Is There an Increased Surge in Elephant Poaching?

In late 2023, increasing reports of poaching incidences in Northern Botswana raised questions as to whether a surge in elephant poaching is limited to this area, or is more widespread and a growing concern across African countries.

Savannah Elephant

As we look ahead to another year of partnership with Africa’s conservation leaders, the upward trend in trafficking arrests and ivory seizures in southern Africa is of great concern.

Botswana witnessed a surge of reported poaching incidents throughout November and December 2023, shining a light on the increased targeting of elephants in the north of the country. Four separate arrests were made in 10 days in November involving groups of poachers smuggling elephant tusks. At least 68 elephant tusks weighing almost a tonne were seized in Namibia’s eastern area of the Zambezi region, bordering Botswana and Zambia. *

Enforcement agencies have yet to determine the proportion of animals which were poached, and those who died of natural causes, but it has been established that most of the tusks are from elephants poached in Botswana.

Meanwhile, Namibia reported eight elephant poaching incidents – double the 2022 figure. This is relatively low considering its peak of 101 poached elephants in 2015*, but a spokesperson for Namibia’s Ministry of Environment, Forestry and Tourism, Romeo Muyunda, stated that “while we are winning the fight against the illegal killing of rhinos, elephant poaching is picking up.”

As a result, Botswana and Namibia have come together in a joint investigation and have increased their patrol teams across northern Botswana. This collaboration is vital. Some of the arrests occurred after a tipoff that “Namibia’s Zambezi Region is being used as a transit route to smuggle tusks of poached elephants from Botswana to Zambia” said Lesego Kgomanyane, the spokesperson for Botswana’s Ministry of Environment and Tourism.

Elsewhere, South Africa reported a loss of 32 elephants to poaching* during the 2022-23 financial year – increase from nine poached elephants in the previous period. In Kenya, two people were arrested in December in possession of six pieces of elephant tusk, with a value of 1.2m Kenyan Shillings*. The poached tusks are suspected to have come from nearby Samburu parks.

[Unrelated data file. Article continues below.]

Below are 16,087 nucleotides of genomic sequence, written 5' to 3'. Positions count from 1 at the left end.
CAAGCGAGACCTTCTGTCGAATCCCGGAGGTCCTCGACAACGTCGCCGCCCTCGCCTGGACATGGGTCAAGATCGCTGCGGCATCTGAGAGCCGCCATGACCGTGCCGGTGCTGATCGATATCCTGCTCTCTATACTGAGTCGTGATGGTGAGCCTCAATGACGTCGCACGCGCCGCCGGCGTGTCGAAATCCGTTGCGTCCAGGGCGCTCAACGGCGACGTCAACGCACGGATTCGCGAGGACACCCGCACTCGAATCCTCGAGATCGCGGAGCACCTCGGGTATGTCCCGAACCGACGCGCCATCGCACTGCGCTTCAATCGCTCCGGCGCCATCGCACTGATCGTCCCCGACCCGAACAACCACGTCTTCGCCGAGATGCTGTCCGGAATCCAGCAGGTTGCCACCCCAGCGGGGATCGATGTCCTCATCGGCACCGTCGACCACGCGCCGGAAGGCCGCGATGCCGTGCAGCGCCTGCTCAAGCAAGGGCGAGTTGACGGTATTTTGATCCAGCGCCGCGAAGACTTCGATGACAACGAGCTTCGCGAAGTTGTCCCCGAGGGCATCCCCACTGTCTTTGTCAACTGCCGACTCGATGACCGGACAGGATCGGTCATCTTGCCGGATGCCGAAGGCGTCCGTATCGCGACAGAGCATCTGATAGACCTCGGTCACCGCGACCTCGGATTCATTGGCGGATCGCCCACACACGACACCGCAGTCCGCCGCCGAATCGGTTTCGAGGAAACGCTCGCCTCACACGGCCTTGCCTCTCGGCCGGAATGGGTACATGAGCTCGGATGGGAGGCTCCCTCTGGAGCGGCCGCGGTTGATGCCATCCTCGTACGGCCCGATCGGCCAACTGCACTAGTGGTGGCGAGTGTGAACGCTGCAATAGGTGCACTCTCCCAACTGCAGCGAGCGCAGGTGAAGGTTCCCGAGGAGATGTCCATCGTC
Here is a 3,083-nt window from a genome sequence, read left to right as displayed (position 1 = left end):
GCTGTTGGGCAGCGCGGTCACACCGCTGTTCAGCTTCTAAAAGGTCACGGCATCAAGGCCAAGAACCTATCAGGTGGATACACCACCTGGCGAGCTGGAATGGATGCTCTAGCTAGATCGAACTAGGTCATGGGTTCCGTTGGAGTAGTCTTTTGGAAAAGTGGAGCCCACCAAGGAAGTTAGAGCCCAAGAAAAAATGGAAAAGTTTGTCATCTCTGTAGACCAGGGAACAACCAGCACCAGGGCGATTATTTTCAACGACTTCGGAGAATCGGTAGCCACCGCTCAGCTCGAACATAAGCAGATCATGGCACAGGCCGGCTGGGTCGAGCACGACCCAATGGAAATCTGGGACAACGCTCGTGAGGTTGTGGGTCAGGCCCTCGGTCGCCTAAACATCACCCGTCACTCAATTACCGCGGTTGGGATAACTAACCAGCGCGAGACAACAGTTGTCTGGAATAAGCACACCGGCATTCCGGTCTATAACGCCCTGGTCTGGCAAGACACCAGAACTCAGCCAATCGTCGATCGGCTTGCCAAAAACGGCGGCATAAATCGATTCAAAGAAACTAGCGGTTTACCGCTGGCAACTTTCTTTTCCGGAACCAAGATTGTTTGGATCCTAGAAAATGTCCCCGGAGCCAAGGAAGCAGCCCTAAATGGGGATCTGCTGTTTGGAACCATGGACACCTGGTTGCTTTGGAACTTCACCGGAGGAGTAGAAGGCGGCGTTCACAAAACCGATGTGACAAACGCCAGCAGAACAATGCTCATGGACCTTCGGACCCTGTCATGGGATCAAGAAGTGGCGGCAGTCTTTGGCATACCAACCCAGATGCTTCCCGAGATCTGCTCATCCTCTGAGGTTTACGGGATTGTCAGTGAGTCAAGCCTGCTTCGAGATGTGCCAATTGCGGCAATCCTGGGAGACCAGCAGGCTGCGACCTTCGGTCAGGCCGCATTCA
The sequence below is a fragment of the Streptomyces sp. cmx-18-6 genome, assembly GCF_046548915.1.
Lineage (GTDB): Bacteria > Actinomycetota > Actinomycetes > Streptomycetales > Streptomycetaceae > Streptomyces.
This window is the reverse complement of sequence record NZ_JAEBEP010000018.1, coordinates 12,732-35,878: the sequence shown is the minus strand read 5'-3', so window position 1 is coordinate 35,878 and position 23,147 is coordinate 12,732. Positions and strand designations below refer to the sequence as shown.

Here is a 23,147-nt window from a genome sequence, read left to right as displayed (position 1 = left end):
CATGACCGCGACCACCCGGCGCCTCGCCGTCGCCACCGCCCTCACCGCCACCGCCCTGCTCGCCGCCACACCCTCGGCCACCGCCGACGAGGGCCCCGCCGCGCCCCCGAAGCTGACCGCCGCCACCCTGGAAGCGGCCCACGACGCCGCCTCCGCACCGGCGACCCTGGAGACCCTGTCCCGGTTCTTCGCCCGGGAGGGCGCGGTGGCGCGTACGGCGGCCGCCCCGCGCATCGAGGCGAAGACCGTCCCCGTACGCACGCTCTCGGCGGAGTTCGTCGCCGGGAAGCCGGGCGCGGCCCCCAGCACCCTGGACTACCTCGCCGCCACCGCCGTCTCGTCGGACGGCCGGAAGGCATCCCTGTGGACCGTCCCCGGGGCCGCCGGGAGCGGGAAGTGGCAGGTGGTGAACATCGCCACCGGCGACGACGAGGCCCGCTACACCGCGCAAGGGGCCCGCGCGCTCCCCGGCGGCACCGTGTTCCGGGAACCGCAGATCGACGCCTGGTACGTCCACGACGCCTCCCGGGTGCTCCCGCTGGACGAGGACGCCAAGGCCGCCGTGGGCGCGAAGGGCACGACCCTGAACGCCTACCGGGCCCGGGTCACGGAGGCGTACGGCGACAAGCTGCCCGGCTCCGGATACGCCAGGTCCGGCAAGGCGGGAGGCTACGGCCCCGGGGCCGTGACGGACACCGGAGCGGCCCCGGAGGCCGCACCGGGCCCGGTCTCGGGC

Whilst the full picture of elephant poaching from 2023 is still emerging, it is concerning to see an increase in poached elephants across any country, even though increased law enforcement stopped these seized tusks from getting into the market. 

Furthermore, elephant poaching rates vary widely across the African Continent. In Zimbabwe’s Hwange National Park, which holds the world’s largest population of elephants, no elephants were poached last year, thanks to tough anti-poaching measures and deterrents, such as the mandatory nine-year sentence for poaching prosecutions. *

Although the biggest threat to elephants in Hwange is no longer poaching, their ever-decreasing natural habitat and ability to deal with climate change is forcing them into greater conflict with people; a pattern that is increasingly common across the continent. Despite the positive news of a decrease in poaching, extreme drought and late rain claimed the lives of more than 110 elephants across the park in 2023.

Elephant populations across Africa remain widely and unevenly distributed. Recent research has highlighted nine conservation clusters of elephant populations containing over 290,000 elephants across 103 protected areas. Of these nine conservation clusters, three have been flagged as cause for concern. The Niassa cluster containing Tanzania’s and Mozambique’s elephant populations has witnessed a decline of 9% across a 24-year study period between 1995 – 2020. * The Luangwa cluster has seen a 7% decrease and the Zambezi cluster showed a 5% decline.

The six remaining conservation clusters have all seen an increase in population growth. The Chobe cluster, which holds 59% of elephants in southern Africa, containing protected areas, buffer zones and isolated protected areas, has seen an almost 3% increase, reinforcing that connected populations have significantly higher growth rates, and combined with protected areas can help stabilise endangered savannah elephants. 

Whether protecting habitat, promoting human-elephant coexistence or preventing poaching, Tusk continues to support a number of projects that focus on elephants. Their conservation will remain a priority of ours while the threats to their future survival continue to increase and evolve.  

Karingani Game Reserve

The Karingani Game Reserve is situated in southern Mozambique and shares its borders with South Africa’s Kruger National Park (KNP), and Limpopo National Park (LNP).

Community members reading Pan African Conservation Education (PACE) book, Environment Sahel project work in Chad.

Education Project Tackles Human Elephant Conflict

PACE supports conservation and sustainability education, providing ideas, information and training for teachers and learners across Africa. Recently, our resources were shared in the south west of Chad to communities living with elephants.

CLZ rangers using GPS

Conservation Lower Zambezi

Conservation Lower Zambezi (CLZ) works with the Zambian Department of National Parks and Wildlife (DNPW) and local communities to protect the wildlife in the Park and surrounding areas.

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